In Carey v. Chadds Ford Tavern, 20-4236, 2021 WL 5448960 (E.D. Pa Nov. 22, 2021), the court denied defendant’s motion for summary judgment on plaintiff’s hostile work environment sexual harassment claim asserted under Title VII of the Civil Rights Act of 1964 and state law.
In concluding that the alleged conduct was “severe or pervasive”, the court explained:
Ms. Carey testified that Mr. Ferro made inappropriate sexual comments to her on at least four occasions, including asking whether Ms. Carey would perform oral sex on him at least three times, and thrust his genitals in her face. The Tavern argues that Ms. Carey’s deposition testimony “[s]tanding alone in the face of the contrary evidence cited by the Defendant [is] patently inconsistent and contradictory testimony [that] does not establish genuine issues of material fact.” Doc. No. 24, at 2. However, “there is no rule of law that the testimony of a discrimination plaintiff, standing alone, can never make out a case of discrimination that could withstand a summary judgment motion.” Weldon v. Kraft, Inc., 896 F.2d 793, 800 (3d Cir. 1990). Even if Ms. Carey did not have corroborating evidence (which she does), a plaintiffs deposition testimony may suffice to create genuine dispute about material issue. Where an issue turns largely on the credibility of the competing testimony, it is inappropriate to decide on a motion for summary judgment. Anderson, 477 U.S. at 255 (“Credibility determinations, the weighing of the evidence, and the drawing of legitimate inferences from the facts are jury functions, not those of a judge [when] ruling on a motion for summary judgment….”).
The Tavern next argues that, even if Mr. Ferro engaged in the conduct alleged, this conduct would not be severe or pervasive enough to establish a violation of Title VII or the PHRA. Doc. No. 18, at 34. The Tavern maintains that “[n]o jury could reasonably find that the conduct as described by Plaintiff in her deposition testimony met the severe or pervasive standard required to support Plaintiff’s claim.” Doc. No. 24, at 4–5. Specifically, the Tavern emphasizes that Ms. Carey said she was used to “kitchen talk” and that comments made about other employees did not really bother her to affect the terms or conditions of her employment. Id. at 5. However, Ms. Carey maintains that Mr. Ferro’s activity toward her became “more serious, more sexual” after her first month of employment. Id. at 5 n.4.
The Tavern argues that “Plaintiff was fairly clear that the only comments that concerned her were the times Ferro discussed her in a sexual way (4 times) and when he talked about her blowing him on three occasions.” Id. at 6 n.8. But this insensitive (at best) argument misses the point: the kinds of workplace conduct that are actionable under Title VII include “unwelcome sexual advances, requests for sexual favors, and other verbal or physical conduct of a sexual nature.” Meritor Sav. Bank, 477 U.S. at 65 (quoting 29 CFR § 1604.11 (a) (1985)). While “simple teasing, offhand comments and isolated incidents (unless extremely serious) will not amount to discriminatory changes in the terms and conditions of employment,” Ms. Carey has introduced evidence of recurring unwanted sexual advances that go far beyond innocuous teasing. Faragher v. City of Boca Raton, 524 U.S. 775, 788 (1998) (internal quotation marks omitted).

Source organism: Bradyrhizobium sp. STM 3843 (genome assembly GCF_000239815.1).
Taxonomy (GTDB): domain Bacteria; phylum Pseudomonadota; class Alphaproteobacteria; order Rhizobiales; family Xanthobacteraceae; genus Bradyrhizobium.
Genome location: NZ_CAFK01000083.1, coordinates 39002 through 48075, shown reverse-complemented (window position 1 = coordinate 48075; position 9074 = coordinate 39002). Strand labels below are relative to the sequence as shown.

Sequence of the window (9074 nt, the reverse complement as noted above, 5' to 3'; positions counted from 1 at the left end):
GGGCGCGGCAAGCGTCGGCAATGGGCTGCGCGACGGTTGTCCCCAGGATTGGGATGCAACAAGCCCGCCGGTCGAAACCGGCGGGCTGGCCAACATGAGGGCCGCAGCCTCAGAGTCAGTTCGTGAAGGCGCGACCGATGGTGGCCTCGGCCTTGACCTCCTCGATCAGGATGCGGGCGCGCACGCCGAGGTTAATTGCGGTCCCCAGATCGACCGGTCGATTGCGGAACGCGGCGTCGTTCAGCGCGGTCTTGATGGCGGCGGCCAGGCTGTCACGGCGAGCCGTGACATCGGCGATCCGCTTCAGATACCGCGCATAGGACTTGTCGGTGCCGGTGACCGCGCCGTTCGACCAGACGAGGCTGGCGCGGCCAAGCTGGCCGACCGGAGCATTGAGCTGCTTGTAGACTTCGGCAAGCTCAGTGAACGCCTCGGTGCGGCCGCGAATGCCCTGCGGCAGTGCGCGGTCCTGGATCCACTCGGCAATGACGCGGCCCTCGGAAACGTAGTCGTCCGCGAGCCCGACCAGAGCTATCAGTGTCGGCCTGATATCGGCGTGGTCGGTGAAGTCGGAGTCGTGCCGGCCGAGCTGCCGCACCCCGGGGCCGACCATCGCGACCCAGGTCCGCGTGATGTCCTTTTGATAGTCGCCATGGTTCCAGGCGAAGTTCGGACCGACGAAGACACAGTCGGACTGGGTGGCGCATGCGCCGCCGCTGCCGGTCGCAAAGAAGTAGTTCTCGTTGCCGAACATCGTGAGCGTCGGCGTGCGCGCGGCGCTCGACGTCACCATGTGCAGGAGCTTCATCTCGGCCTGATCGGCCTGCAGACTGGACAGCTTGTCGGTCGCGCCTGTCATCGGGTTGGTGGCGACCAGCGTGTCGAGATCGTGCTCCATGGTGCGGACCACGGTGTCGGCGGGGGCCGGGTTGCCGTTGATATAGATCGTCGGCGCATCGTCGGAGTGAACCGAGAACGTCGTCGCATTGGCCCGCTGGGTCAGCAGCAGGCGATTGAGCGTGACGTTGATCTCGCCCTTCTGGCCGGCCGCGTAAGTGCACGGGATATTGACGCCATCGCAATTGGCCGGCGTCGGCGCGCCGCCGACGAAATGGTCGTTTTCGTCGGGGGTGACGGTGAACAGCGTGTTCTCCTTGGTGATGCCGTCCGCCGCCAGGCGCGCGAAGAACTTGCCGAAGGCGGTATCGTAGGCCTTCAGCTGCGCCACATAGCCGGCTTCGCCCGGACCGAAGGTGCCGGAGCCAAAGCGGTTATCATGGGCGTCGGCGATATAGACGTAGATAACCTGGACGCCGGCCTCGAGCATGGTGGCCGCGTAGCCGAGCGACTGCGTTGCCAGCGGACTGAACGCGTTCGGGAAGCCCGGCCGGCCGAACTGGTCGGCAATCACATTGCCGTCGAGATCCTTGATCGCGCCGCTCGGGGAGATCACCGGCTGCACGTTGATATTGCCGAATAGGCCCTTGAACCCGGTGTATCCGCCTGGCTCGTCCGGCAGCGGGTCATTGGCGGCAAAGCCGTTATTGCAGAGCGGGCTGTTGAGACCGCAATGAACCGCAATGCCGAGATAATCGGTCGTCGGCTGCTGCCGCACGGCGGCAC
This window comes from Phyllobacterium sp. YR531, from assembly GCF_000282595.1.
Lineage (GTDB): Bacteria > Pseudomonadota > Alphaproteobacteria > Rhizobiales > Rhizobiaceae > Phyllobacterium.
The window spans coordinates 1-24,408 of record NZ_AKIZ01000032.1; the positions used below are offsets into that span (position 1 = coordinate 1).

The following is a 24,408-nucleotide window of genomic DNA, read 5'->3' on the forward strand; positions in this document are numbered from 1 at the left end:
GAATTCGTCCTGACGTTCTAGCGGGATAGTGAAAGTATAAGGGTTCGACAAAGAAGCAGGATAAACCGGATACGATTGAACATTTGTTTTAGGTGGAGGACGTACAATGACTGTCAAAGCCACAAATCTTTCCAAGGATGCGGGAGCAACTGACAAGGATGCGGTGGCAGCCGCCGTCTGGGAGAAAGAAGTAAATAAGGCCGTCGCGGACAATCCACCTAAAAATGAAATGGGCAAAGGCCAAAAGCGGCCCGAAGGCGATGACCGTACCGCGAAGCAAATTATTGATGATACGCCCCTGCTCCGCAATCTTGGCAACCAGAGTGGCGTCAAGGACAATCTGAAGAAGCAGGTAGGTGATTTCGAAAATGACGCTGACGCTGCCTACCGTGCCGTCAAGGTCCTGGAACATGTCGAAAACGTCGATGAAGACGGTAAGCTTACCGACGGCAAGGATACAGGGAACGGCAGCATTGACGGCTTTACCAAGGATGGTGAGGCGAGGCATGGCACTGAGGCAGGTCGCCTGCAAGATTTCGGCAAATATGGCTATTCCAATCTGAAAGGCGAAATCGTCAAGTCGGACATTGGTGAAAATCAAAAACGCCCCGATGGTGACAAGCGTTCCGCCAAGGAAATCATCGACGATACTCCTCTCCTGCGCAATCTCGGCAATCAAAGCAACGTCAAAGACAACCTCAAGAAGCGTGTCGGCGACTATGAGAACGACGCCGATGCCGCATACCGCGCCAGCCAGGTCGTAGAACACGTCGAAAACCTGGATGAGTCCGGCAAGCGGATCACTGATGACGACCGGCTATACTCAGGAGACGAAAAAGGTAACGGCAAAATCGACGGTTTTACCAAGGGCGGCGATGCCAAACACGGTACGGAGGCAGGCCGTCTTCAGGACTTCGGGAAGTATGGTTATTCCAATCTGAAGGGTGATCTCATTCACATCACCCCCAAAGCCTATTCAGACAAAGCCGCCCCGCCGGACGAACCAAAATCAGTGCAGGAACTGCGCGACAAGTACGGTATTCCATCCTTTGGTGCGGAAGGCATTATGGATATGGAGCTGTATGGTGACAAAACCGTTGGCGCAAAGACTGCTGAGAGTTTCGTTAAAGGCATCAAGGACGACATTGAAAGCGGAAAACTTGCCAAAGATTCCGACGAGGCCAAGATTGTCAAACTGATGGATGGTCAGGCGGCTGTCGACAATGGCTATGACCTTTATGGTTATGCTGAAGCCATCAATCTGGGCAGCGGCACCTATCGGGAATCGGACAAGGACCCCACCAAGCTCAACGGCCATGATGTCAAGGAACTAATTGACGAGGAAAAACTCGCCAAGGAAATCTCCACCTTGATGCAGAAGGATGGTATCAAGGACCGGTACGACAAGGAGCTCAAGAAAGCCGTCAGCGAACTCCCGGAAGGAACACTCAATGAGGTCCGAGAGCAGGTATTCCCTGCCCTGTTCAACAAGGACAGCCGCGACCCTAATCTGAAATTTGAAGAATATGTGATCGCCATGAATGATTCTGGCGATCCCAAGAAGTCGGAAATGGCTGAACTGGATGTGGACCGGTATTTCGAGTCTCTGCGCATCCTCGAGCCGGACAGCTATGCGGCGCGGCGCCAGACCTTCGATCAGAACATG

The notion that the sort of comments recounted in this case were nothing more than “kitchen talk” suggests a “kitchen” from which no one would want their food or drink. According to Ms. Carey’s testimony, Mr. Ferro asked Ms. Carey to engage in oral sex with him on at least three different occasions; Mr. Ferro moved his crotch toward her face while she was bent over and then whispered in her ear; Mr. Ferro made sexually inappropriate comments during four of the five times they were alone in the same room together, including asking Ms. Carey about her sexual relations with her boyfriend, who also worked at the Tavern; and Mr. Ferro’s sister, Ms. Maher, allegedly “insisted on viewing” Ms. Carey’s genitals during a drug test.
Undeterred, the Tavern points to Moody v. Atl. City Bd. of Educ., 870 F.3d 206 (3d Cir. 2017), to argue that Mr. Ferro’s conduct was not so bad. In Moody, the plaintiff’s custodial foreman made sexual comments, physically touched her, called her into his office where he was seated naked, and continued to make advances until the plaintiff, feeling coerced, engaged in intercourse with him. Id. at 211. The Tavern emphasizes that Ms. Carey does not allege that Mr. Ferro was naked when he allegedly put his crotch in her face. Doc. No. 24, at 4 n.3. The Tavern practically suggests that Ms. Carey should be grateful for small favors. The defense argument sets a bar for the severity of sexual harassment far higher than the one the Supreme Court has set. See Meritor Sav. Bank, 477 U.S. at 65 (noting that “verbal or physical conduct of a sexual nature” may constitute sexual harassment).
The court also ruled that an EEOC charge filed by another employee similarly alleging sexual harassment by the same person (so-called “me too” evidence) was admissible, and not barred by Federal Rule of Evidence 404(a)(1). In so holding, the court noted that “the EEOC charge filed by [the other employee] is relevant because she makes sexual harassment allegations against Mr. Ferro covering roughly the same time period.”